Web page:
Coker, Christopher (2010) Barbarous philosophers: reflections on the nature of war from Heraclitus to Heisenberg. Hurst & Co., London, UK. ISBN 9780231701983
From Heraclitus in the sixth century B.C.E. to the twentieth-century philosopher-physicist Werner Heisenberg, intellectuals have struggled to make sense of war and its presence in human society. Yet Christopher Coker contends that philosophers are the ones who created the concept of war, largely by defining its rules and establishing an oppositional dialectic of peace. The Greeks were the first to outline what Blaise Pascal called the "rules of war," and through their description of its "nature," influenced the thinking of contemporary generals and military strategy. Nevertheless, Coker's book focuses less on the philosophical underpinnings of war and more on the particular problems we face while fighting war today. Guided by the work of sixteen major thinkers, it examines several paradoxes of combat: the belief that war is a continuation, rather than a negation, of politics by other means; the idea that we should respect those who don't respect us; the notion that war can help a soldier reaffirm his humanity; and the odd fact that the concept of peace is still contested. Coker draws on the work of philosophers who have tackled war directly and intensely in their writing. Each chapter begins with an epigram distilling the essence of a chosen philosopher's thinking on war and uses it as a prism through which to analyze aspects of war most relevant to contemporary combat. Barbarous Philosophers entirely reorients our understanding of armed conflict throughout human history.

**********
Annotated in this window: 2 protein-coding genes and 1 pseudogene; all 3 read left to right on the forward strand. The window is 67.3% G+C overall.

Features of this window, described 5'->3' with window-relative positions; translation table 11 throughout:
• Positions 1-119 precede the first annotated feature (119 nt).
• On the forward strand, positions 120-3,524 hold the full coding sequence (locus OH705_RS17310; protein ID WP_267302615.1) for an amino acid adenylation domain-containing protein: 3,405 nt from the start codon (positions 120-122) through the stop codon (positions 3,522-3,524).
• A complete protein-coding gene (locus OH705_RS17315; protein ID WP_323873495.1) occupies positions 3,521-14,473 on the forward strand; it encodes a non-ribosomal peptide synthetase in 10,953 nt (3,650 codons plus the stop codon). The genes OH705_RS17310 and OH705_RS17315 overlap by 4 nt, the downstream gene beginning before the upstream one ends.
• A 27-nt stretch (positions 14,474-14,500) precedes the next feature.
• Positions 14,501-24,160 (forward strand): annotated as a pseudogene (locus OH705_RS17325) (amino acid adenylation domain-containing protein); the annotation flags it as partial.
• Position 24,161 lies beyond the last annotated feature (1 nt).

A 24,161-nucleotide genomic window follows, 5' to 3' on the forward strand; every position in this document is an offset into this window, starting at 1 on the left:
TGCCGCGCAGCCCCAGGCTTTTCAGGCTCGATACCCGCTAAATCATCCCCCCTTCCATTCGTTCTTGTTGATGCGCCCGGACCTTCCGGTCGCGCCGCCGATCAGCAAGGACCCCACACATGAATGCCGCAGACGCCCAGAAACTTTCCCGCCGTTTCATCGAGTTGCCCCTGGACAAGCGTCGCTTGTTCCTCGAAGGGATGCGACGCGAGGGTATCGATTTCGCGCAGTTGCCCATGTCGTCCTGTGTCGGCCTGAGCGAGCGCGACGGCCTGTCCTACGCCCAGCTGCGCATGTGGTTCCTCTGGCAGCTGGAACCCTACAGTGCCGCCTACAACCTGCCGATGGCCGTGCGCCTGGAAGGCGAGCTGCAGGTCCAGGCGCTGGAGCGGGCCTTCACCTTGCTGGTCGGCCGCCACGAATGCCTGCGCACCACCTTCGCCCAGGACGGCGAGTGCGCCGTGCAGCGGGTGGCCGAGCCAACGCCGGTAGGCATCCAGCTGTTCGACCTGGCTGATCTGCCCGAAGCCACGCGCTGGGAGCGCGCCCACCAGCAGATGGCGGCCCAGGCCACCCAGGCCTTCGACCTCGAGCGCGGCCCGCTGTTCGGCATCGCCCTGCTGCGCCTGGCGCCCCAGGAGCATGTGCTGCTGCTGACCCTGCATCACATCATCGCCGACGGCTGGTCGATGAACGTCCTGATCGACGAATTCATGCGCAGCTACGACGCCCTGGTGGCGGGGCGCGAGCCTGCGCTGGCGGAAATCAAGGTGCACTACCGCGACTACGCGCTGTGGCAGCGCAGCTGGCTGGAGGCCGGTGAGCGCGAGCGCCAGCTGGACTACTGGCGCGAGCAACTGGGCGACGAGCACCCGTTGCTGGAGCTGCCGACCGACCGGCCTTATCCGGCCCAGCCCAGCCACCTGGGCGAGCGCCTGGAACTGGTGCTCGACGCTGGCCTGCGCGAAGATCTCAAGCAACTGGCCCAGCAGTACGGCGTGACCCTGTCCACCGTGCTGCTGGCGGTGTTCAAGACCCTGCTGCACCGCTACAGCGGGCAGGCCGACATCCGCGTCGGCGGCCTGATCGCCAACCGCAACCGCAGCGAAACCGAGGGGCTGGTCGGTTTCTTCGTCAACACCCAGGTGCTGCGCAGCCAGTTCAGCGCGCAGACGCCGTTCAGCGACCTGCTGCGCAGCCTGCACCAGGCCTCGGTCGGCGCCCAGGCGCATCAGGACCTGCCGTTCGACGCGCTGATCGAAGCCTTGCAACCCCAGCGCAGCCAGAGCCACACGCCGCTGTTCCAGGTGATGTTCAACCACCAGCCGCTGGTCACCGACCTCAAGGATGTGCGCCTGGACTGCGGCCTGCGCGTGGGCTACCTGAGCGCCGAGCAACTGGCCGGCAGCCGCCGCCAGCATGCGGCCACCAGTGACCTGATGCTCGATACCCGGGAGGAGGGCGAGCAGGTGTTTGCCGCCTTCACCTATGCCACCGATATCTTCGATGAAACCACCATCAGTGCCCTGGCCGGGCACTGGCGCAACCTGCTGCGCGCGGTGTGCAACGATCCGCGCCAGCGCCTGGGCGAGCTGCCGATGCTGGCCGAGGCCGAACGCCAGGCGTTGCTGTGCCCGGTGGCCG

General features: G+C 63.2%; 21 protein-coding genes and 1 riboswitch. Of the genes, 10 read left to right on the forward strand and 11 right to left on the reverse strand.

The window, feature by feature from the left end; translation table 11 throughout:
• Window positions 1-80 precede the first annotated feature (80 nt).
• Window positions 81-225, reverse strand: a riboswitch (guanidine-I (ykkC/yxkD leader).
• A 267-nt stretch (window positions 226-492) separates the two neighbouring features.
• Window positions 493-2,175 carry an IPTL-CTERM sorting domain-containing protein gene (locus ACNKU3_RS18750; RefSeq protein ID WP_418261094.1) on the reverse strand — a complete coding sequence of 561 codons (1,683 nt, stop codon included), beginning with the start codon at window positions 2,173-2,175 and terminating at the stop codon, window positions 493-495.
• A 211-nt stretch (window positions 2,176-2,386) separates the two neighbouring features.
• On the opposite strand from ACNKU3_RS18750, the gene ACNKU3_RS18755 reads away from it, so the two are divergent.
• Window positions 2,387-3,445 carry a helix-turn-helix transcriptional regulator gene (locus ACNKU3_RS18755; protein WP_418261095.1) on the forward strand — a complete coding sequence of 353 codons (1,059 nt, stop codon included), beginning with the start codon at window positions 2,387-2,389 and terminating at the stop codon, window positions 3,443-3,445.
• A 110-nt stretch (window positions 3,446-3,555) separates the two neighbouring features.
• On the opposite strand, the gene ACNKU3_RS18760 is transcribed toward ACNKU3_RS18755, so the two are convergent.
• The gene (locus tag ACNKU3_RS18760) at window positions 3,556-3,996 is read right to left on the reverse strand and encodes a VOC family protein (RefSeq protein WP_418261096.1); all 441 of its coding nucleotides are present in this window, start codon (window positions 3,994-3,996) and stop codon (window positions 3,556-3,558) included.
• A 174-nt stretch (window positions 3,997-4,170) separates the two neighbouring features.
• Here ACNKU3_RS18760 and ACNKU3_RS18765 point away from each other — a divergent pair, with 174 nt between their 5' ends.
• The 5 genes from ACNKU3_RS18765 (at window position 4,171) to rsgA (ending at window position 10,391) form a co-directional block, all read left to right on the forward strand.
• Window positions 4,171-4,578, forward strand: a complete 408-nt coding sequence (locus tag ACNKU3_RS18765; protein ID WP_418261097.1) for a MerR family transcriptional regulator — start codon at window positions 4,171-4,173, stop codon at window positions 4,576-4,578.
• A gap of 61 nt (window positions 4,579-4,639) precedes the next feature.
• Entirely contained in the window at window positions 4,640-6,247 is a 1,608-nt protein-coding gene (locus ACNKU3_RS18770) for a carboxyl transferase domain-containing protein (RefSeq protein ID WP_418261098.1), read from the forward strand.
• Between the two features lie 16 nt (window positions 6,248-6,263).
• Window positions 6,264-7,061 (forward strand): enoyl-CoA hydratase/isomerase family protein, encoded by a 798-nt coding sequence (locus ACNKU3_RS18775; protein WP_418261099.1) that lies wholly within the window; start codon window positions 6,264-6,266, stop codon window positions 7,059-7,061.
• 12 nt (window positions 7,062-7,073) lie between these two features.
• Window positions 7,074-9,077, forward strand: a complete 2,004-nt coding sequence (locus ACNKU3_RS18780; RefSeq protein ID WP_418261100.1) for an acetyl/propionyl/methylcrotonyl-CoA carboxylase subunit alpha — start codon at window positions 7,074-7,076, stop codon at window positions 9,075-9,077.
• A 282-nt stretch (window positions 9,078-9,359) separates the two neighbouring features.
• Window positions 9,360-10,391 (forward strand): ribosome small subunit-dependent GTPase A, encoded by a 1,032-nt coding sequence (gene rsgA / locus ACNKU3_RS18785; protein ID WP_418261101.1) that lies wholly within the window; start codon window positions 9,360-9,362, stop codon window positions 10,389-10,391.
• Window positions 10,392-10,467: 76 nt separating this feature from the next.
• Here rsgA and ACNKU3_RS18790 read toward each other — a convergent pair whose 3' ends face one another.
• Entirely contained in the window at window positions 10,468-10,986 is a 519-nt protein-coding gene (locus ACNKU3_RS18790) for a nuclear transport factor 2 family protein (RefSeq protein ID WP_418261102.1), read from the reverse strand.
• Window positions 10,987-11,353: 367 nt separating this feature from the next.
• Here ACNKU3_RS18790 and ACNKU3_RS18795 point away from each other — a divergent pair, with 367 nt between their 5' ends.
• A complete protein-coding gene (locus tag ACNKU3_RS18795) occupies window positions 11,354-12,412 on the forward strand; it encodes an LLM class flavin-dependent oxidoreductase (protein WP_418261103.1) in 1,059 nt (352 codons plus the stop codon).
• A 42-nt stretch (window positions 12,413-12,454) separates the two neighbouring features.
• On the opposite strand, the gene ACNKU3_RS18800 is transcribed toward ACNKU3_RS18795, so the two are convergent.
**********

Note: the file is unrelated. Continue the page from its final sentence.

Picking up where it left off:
|Additional Information:||© 2010 the author|
|Library of Congress subject classification:||J Political Science > JZ International relations
U Military Science > U Military Science (General)
|Sets:||Departments > International Relations|
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